View from my verandah: Matthew Ipsen
11 September 2015
Sheep breeder Matthew Ipsen hates losing a fight, particularly the one between life and death. So much so, Matthew, who is also a pregnancy scanning technician, set himself a goal of lifting his flock weaning rate by 30%. He studied ways to improve lamb survival with a Nuffield Scholarship as the road to help him get there.
What was happening in your enterprise, and with your clients, that drove you to explore this issue?
I was frustrated by the numbers of lambs that don’t survive, particularly in the first three days, even when producers are applying industry best practices. Clients would ask me why they weren’t getting the weaning percentages they might expect. Also, I just hate losing animals. It’s not solely a production-driven issue; it’s an animal welfare issue as well.
What did you learn?
I travelled to Scotland, France, South Africa, Argentina, Uruguay and New Zealand and from all the researchers, consultants and farmers I spoke to, nutrition has the biggest impact on survival. I came away with the knowledge that:
- Spending on nutrition is the best return on investment you can make in terms of improving lamb survival.
- We need to use more mixed pasture species to provide the necessary protein and energy levels to sustain healthy pregnancies.
- Keeping ewe body weights up and maintaining nutrition and body condition score are just as important in trimester one as trimester three, in terms of setting up the placenta and their hormone balances.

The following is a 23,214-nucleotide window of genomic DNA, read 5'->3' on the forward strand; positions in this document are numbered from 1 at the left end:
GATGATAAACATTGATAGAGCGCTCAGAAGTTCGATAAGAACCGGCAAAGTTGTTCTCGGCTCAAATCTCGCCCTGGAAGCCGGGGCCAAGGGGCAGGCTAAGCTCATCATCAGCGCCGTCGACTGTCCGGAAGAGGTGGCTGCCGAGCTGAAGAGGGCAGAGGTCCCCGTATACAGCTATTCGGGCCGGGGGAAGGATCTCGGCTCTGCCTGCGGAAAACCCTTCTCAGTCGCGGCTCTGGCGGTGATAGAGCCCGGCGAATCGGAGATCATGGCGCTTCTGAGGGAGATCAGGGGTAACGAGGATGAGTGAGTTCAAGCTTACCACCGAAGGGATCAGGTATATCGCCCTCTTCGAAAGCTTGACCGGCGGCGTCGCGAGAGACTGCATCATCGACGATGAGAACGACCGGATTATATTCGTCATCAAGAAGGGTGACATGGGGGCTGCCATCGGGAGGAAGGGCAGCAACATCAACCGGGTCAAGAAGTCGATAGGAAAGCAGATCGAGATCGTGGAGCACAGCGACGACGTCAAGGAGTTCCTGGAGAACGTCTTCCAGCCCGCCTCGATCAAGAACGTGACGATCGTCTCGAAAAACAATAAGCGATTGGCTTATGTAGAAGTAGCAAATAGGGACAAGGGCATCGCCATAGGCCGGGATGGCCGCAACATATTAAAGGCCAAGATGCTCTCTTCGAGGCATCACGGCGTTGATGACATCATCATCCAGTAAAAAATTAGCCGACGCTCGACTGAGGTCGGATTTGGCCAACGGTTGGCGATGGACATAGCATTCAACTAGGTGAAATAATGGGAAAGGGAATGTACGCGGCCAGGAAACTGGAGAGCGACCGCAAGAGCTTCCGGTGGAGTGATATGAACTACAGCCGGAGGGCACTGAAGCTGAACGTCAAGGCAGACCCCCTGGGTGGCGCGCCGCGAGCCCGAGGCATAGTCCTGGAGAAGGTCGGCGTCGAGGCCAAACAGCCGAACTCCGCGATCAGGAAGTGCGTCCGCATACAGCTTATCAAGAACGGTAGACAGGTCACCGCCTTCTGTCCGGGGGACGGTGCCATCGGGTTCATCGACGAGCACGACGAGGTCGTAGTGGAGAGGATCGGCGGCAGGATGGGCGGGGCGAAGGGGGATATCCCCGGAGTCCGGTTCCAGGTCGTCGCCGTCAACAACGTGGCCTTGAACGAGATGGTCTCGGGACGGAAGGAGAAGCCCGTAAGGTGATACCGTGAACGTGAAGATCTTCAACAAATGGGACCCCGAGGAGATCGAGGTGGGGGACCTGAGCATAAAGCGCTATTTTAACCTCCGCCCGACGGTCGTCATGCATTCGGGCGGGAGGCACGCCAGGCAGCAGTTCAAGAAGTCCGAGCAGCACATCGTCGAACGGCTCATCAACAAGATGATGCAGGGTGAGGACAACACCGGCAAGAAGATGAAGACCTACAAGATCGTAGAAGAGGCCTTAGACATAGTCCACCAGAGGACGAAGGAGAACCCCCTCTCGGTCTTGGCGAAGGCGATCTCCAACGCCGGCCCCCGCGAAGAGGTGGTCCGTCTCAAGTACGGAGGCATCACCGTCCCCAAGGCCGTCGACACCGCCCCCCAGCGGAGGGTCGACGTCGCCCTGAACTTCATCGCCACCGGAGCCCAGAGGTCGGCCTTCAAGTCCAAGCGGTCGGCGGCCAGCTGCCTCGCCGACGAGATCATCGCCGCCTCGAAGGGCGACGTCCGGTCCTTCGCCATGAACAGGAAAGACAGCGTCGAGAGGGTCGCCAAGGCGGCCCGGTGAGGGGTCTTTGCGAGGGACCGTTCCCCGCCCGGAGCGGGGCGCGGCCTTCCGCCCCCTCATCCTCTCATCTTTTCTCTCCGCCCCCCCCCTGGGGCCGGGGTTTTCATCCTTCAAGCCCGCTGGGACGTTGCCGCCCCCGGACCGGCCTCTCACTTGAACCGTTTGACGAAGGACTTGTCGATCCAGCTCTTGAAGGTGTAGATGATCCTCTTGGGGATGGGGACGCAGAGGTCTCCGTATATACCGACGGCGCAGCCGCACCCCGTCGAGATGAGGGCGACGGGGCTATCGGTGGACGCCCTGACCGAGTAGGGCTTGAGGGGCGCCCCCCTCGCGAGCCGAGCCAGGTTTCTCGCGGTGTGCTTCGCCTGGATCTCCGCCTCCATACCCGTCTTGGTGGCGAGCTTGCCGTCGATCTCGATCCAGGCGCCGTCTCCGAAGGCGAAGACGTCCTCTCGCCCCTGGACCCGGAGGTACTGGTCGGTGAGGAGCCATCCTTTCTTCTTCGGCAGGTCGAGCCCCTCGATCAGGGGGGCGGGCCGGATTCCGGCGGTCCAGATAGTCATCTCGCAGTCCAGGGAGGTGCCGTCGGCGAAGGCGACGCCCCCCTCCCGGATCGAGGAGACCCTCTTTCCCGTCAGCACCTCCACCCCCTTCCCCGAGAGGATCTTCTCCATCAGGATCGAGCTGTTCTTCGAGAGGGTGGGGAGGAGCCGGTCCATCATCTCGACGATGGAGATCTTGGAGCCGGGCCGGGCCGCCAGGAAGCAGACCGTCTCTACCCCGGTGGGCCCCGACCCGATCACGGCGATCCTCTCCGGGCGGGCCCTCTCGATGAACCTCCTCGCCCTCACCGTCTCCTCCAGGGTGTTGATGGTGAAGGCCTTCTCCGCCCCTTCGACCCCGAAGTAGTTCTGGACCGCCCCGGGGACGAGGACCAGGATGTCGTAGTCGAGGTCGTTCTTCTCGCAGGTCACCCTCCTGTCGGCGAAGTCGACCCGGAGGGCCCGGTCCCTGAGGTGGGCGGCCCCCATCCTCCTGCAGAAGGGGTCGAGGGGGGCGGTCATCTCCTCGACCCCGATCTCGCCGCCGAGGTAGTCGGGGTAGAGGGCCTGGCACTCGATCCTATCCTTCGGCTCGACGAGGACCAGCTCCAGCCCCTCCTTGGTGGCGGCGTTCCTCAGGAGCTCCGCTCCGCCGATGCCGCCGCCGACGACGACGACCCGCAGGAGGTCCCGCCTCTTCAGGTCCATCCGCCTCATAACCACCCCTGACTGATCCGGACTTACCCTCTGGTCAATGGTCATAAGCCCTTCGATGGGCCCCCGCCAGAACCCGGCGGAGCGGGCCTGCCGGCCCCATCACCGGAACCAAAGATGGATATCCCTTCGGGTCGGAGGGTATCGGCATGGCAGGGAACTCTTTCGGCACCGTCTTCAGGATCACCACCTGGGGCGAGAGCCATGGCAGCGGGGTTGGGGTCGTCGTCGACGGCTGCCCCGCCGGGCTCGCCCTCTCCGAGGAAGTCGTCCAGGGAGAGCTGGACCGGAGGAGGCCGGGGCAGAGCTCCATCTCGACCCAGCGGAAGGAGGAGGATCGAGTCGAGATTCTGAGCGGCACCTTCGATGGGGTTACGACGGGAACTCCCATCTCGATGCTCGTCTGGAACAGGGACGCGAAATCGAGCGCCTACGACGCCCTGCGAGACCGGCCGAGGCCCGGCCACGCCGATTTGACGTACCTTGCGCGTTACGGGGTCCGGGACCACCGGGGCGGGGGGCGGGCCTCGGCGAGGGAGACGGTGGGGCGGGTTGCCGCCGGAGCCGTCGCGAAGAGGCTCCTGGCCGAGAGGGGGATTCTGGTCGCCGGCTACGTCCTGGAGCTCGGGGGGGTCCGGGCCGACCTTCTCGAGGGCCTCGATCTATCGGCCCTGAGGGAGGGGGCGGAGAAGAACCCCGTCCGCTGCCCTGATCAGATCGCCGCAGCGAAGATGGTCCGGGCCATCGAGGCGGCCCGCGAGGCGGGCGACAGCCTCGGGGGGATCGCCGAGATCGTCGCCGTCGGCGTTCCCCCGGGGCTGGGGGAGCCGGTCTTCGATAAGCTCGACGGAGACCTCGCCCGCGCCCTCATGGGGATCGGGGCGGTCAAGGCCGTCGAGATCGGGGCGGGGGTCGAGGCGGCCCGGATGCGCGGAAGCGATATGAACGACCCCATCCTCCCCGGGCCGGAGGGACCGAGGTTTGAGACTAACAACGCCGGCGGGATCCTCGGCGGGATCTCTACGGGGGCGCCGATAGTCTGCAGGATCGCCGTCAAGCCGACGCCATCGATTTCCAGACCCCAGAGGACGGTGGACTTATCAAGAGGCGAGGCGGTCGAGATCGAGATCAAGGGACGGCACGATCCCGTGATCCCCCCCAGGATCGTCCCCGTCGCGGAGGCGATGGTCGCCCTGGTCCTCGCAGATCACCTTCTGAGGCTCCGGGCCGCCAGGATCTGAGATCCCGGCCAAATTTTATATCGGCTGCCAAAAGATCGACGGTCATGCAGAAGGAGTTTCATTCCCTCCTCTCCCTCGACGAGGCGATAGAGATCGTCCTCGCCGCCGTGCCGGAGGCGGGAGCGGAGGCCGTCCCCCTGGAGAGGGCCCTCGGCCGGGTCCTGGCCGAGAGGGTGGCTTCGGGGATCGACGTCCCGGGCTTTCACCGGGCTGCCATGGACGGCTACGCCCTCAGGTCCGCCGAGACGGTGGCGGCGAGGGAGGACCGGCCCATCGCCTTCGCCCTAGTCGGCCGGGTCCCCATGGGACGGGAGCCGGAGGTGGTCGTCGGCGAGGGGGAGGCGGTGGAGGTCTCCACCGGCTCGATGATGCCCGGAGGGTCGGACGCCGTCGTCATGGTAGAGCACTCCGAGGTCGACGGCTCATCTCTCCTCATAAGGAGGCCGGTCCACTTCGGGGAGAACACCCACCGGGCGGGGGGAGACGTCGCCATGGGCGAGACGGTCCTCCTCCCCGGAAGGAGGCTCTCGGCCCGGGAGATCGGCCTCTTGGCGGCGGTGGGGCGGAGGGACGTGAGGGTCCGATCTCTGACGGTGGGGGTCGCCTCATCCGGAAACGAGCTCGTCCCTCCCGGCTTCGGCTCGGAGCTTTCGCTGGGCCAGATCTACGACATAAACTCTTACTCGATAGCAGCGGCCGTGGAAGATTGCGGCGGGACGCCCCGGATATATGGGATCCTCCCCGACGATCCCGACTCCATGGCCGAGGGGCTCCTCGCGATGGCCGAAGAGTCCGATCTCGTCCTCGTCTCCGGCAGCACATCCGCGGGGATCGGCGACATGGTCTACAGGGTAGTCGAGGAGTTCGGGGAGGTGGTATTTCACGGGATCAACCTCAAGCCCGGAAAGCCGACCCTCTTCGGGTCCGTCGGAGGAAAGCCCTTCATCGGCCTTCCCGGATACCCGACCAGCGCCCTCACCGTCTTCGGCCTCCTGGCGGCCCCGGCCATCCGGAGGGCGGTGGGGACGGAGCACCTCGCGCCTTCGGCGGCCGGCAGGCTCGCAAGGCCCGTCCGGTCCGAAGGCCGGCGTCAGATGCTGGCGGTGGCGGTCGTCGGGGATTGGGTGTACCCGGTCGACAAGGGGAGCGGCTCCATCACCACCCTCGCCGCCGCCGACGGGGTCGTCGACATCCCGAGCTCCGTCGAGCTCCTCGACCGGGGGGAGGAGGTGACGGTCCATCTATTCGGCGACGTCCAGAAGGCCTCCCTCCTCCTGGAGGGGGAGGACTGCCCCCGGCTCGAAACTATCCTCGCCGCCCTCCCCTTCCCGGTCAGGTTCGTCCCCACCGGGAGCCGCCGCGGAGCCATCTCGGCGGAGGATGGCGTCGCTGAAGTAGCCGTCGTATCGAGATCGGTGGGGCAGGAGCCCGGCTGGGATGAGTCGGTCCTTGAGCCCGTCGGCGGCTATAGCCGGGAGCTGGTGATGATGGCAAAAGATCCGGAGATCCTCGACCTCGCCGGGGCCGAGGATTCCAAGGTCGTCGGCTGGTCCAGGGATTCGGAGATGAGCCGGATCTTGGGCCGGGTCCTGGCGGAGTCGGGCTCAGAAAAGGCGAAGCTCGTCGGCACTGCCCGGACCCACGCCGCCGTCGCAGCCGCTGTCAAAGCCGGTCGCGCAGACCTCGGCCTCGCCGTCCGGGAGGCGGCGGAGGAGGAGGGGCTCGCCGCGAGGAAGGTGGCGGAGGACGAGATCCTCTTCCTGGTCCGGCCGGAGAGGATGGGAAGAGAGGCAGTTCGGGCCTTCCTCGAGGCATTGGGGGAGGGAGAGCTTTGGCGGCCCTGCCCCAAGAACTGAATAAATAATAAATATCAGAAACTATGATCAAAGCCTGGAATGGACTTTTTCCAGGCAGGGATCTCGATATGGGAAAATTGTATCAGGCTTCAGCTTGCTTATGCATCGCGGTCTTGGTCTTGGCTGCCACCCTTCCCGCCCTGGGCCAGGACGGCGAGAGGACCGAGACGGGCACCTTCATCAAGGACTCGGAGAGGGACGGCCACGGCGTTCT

- It's important to separate ewes carrying twins and triplets and be aware they may not be able to eat enough pasture, for example ryegrass and clover, to meet their energy requirements.
What seasonal issues are you currently facing on your own farm and how have you applied what you have learnt?
We’re at Maryborough in central Victoria and it’s tough here at the moment. We’ve been short of feed and water since December. I’ve aimed to keep the ewes in body condition score 3.5 all the way through – we’re in our fourth week of lambing now.
I fed 300g of barley per head, per day and 2kg of oaten hay. I lost a couple of pregnant ewes because I didn’t have enough calcium in the ration but I addressed that immediately with a trace element supplement and didn’t lose any more. In late July I increased the ration to 400g of barley and in the last two weeks, I gave them access to feeders and fed them ad lib.
I wasn’t able to separate off the twins/triplets because I didn’t have enough paddocks with water so the generous feed ration was a gamble, a middle road between the needs of singles and multiples. So far, I haven’t had any dystocia issues so it seems to have paid off.
What tools or resources do you use to improve lamb survival?
I recommend the Lifetime Ewe course and MLA’s Bred Well Fed Well training to everyone. It provides the link between pastures, nutrition, body condition and lambing. I would also encourage producers to get off farm, network and learn what other farmers are doing successfully.
Matthew Ipsen T: 0417 516 640
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